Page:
One of Savides' chief collaborators, director David Fincher, is also in the news with an animated film project that's appealing to Kickstarter to get funded.

Two big trailer debuts have sprung on us over the last week. One's the second trailer for Quentin Tarantino's Django Unchained:

...and the other is the first full trailer for Kathryn Bigelow's Zero Dark Thirty:

Filmmaker Jon Jost has started a petition calling for Ray Carney to return underground director Mark Rappaport's film materials. As the petition explains:

"In 2005, when Mark Rappaport moved to France, Ray Carney,
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Daily Briefing. Karina Longworth on Elvis Mitchell @Lacma

  • MUBI
The La Weekly's Karina Longworth has turned a lunch with Elvis Mitchell, a lot of research and several phone calls into today's must-read. "One of the best known, and definitely most controversial, living film critics in America, Mitchell is both irresistibly charming and legendarily incapable of playing by the rules, or perhaps simply oblivious to them." And now: "He's been brought to Lacma as the embodiment of a major break from business as usual at the museum's film department." In one of the best pieces of film-related reporting I've seen in a long while, Karina outlines two histories, first, that of Lacma's evolution from "one of the city's premier destinations for cinephiles" to an institution with a "strategy to plumb the film industry for patrons," and second, that of the "former New York Times film critic who lunches at swank restaurants with movie stars and drives off in a cherry-red convertible.
See full article at MUBI »

Lonelyheart

  • MUBI
"It's all in the eyes," Robert Ryan once said of film acting. "That's where you do most of your work."

But was it true of Ryan himself? His own narrow and heavily lidded brown eyes often registered as black disks in the lighting schemes of the late 40s and early 50s—that is, when they weren't overwhelmed by his massive forehead and his thick tangle of dark hair, or a pair of tragic eyebrows that threatened to merge with the numerous crags in his face as he entered middle age. Not to mention his lanky, extremely powerful physique. Take a close look at Ryan in The Set-Up or On Dangerous Ground and you'll get a sense of the relative frailty and delicacy of most male movie stars. In the post-war era, only Burt Lancaster was as physically imposing (Kirk Douglas was always fit but he was self-contained and self-motivated, even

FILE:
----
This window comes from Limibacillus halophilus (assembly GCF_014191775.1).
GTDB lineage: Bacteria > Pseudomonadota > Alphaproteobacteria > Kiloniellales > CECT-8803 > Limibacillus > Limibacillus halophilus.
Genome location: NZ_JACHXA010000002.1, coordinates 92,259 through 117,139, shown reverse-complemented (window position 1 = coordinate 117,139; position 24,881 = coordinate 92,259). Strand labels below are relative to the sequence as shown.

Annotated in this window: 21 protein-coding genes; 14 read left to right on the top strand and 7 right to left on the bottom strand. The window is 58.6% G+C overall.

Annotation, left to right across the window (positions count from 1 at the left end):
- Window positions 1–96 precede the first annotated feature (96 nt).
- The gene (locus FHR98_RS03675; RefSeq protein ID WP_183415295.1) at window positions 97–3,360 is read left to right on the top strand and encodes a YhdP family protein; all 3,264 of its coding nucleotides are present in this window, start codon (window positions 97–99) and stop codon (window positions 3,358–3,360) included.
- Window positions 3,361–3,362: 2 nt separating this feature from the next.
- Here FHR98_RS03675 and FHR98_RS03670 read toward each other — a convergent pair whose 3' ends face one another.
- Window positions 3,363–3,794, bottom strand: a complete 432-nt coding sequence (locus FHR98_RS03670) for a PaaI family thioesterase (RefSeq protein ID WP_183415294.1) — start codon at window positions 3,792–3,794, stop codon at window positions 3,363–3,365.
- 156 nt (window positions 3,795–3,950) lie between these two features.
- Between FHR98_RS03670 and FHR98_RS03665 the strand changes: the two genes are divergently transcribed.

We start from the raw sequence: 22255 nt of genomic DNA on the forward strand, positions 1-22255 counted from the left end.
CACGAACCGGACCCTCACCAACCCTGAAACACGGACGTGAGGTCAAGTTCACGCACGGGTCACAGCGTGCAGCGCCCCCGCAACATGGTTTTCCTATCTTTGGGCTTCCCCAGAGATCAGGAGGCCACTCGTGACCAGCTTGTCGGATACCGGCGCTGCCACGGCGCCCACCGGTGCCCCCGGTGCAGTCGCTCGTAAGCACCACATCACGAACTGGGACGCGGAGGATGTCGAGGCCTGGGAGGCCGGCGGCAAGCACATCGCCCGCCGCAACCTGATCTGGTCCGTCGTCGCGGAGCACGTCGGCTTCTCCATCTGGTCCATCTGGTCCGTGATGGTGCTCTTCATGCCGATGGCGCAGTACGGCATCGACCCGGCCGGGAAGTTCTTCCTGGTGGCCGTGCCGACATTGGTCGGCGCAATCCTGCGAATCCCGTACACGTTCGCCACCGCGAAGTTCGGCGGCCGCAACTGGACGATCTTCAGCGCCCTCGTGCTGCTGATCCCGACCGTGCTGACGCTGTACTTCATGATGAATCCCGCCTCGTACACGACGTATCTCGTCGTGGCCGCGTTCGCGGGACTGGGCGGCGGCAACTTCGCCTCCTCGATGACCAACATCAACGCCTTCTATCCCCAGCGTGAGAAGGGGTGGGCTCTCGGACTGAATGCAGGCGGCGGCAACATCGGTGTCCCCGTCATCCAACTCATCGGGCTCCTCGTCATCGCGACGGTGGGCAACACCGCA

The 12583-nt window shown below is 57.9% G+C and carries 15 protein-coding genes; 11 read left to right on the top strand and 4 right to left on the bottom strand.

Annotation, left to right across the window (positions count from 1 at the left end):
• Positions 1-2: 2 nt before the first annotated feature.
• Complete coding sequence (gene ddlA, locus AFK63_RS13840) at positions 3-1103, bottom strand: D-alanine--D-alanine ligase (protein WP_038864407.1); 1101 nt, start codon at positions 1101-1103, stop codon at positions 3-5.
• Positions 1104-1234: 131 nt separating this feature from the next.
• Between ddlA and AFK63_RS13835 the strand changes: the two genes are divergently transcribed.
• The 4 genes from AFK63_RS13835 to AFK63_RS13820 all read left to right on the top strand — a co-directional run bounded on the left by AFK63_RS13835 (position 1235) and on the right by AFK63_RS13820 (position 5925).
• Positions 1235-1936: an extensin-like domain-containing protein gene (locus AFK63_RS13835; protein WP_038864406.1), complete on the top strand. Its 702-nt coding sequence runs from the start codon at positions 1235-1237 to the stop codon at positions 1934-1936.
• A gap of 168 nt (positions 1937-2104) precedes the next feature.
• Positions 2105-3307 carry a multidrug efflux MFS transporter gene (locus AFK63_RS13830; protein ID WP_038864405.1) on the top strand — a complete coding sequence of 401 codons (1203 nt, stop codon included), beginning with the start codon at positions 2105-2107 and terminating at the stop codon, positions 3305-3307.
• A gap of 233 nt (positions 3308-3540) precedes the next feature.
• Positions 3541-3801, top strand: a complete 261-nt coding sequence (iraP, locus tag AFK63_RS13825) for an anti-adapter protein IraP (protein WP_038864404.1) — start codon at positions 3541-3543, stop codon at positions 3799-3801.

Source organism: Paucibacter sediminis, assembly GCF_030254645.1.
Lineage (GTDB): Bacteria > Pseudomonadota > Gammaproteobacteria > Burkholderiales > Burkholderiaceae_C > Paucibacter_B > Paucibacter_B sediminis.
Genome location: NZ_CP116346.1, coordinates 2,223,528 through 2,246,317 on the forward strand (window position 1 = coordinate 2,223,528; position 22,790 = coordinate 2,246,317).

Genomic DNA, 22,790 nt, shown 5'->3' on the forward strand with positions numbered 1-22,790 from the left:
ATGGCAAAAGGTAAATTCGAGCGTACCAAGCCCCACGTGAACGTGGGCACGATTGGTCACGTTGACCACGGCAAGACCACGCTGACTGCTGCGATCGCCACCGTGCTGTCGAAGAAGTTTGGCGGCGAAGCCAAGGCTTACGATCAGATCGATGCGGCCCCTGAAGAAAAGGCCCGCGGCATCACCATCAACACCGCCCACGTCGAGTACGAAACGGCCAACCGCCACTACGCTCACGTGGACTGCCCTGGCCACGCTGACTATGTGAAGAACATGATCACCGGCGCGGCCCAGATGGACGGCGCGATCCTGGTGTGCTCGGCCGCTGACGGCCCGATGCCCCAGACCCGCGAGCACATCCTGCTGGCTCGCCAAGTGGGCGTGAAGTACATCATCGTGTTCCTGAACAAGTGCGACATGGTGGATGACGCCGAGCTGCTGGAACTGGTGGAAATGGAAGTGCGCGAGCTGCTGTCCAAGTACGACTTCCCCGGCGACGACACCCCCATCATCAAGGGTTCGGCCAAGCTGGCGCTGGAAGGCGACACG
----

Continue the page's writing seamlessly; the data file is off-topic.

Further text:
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Noir City, San Francisco’S Annual Film Noir Festival, Returns For Its 9th Annual Celebration Of Hard-boiled Classics At The Castro Theatre, January 21-30th, 2011

  • CinemaRetro
By David Savage

One of the most anticipated genre film festivals on the North American circuit is Noir City, the annual San Francisco Film Noir Festival, hosted at the glorious Castro Theatre – itself a cinematic landmark and “character” in countless movies filmed in the City by the Bay. This year’s edition, with the theme of “Who’s crazy now?” kicks off January 21st and runs through the 30th, 2011. Over the 10 day span, a tantalizing lineup of twenty-four films will be screened – including three brand new 35mm prints funded by the Film Noir Foundation, High Wall (1947); Loophole (1954) and The Hunted (1948).

“We show films you can’t see anywhere else,” said Noir City co-founder and noted film historian Eddie Muller over the phone from his Bay Area home. “We are the only festival that goes out of its way to preserve rare titles, then uses those proceeds to restore other rare titles.
See full article at CinemaRetro »